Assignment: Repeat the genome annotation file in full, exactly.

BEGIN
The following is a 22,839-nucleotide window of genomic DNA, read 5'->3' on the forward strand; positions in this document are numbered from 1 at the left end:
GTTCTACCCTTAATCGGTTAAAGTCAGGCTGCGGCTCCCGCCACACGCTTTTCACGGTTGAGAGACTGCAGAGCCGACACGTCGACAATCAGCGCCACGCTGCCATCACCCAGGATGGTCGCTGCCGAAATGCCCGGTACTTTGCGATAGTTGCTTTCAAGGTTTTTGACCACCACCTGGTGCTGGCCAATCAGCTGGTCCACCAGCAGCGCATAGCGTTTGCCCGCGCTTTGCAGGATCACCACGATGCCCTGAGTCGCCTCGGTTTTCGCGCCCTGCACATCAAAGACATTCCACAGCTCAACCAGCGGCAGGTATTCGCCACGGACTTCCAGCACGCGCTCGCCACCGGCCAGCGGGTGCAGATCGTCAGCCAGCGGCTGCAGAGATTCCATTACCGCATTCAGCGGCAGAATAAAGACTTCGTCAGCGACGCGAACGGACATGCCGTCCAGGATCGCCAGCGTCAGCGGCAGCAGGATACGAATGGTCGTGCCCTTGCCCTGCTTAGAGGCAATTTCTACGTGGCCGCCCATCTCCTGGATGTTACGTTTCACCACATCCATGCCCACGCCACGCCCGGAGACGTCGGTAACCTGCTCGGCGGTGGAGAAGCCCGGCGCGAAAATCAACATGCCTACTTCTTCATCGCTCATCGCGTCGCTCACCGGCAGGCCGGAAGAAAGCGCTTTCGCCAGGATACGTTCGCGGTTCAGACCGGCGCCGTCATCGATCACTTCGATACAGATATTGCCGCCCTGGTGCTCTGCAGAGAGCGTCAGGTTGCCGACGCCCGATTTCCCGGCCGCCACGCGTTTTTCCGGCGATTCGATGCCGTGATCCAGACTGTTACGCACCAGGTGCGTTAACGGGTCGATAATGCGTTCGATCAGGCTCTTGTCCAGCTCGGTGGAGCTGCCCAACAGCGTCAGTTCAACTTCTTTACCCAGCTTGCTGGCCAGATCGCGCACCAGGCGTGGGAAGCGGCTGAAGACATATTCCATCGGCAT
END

The following is a 22,839-nucleotide window of genomic DNA, read 5'->3' on the forward strand; positions in this document are numbered from 1 at the left end:
GTTCTACCCTTAATCGGTTAAAGTCAGGCTGCGGCTCCCGCCACACGCTTTTCACGGTTGAGAGACTGCAGAGCCGACACGTCGACAATCAGCGCCACGCTGCCATCACCCAGGATGGTCGCTGCCGAAATGCCCGGTACTTTGCGATAGTTGCTTTCAAGGTTTTTGACCACCACCTGGTGCTGGCCAATCAGCTGGTCCACCAGCAGCGCATAGCGTTTGCCCGCGCTTTGCAGGATCACCACGATGCCCTGAGTCGCCTCGGTTTTCGCGCCCTGCACATCAAAGACATTCCACAGCTCAACCAGCGGCAGGTATTCGCCACGGACTTCCAGCACGCGCTCGCCACCGGCCAGCGGGTGCAGATCGTCAGCCAGCGGCTGCAGAGATTCCATTACCGCATTCAGCGGCAGAATAAAGACTTCGTCAGCGACGCGAACGGACATGCCGTCCAGGATCGCCAGCGTCAGCGGCAGCAGGATACGAATGGTCGTGCCCTTGCCCTGCTTAGAGGCAATTTCTACGTGGCCGCCCATCTCCTGGATGTTACGTTTCACCACATCCATGCCCACGCCACGCCCGGAGACGTCGGTAACCTGCTCGGCGGTGGAGAAGCCCGGCGCGAAAATCAACATGCCTACTTCTTCATCGCTCATCGCGTCGCTCACCGGCAGGCCGGAAGAAAGCGCTTTCGCCAGGATACGTTCGCGGTTCAGACCGGCGCCGTCATCGATCACTTCGATACAGATATTGCCGCCCTGGTGCTCTGCAGAGAGCGTCAGGTTGCCGACGCCCGATTTCCCGGCCGCCACGCGTTTTTCCGGCGATTCGATGCCGTGATCCAGACTGTTACGCACCAGGTGCGTTAACGGGTCGATAATGCGTTCGATCAGGCTCTTGTCCAGCTCGGTGGAGCTGCCCAACAGCGTCAGTTCAACTTCTTTACCCAGCTTGCTGGCCAGATCGCGCACCAGGCGTGGGAAGCGGCTGAAGACATATTCCATCGGCAT